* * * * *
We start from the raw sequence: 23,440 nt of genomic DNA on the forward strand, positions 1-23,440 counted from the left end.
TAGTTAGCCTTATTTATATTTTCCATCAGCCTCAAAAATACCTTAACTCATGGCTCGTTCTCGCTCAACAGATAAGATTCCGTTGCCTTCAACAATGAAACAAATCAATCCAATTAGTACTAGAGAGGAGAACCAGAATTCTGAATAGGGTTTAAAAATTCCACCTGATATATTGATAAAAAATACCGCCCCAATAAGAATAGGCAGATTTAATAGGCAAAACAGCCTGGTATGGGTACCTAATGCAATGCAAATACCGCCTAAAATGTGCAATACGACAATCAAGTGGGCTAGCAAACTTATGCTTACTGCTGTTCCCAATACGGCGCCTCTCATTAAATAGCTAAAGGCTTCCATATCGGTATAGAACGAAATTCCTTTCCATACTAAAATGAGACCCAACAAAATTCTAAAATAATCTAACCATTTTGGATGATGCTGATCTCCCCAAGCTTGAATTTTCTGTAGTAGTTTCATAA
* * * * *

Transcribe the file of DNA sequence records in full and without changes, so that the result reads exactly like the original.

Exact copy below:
We start from the raw sequence: 23,440 nt of genomic DNA on the forward strand, positions 1-23,440 counted from the left end.
TAGTTAGCCTTATTTATATTTTCCATCAGCCTCAAAAATACCTTAACTCATGGCTCGTTCTCGCTCAACAGATAAGATTCCGTTGCCTTCAACAATGAAACAAATCAATCCAATTAGTACTAGAGAGGAGAACCAGAATTCTGAATAGGGTTTAAAAATTCCACCTGATATATTGATAAAAAATACCGCCCCAATAAGAATAGGCAGATTTAATAGGCAAAACAGCCTGGTATGGGTACCTAATGCAATGCAAATACCGCCTAAAATGTGCAATACGACAATCAAGTGGGCTAGCAAACTTATGCTTACTGCTGTTCCCAATACGGCGCCTCTCATTAAATAGCTAAAGGCTTCCATATCGGTATAGAACGAAATTCCTTTCCATACTAAAATGAGACCCAACAAAATTCTAAAATAATCTAACCATTTTGGATGATGCTGATCTCCCCAAGCTTGAATTTTCTGTAGTAGTTTCATAA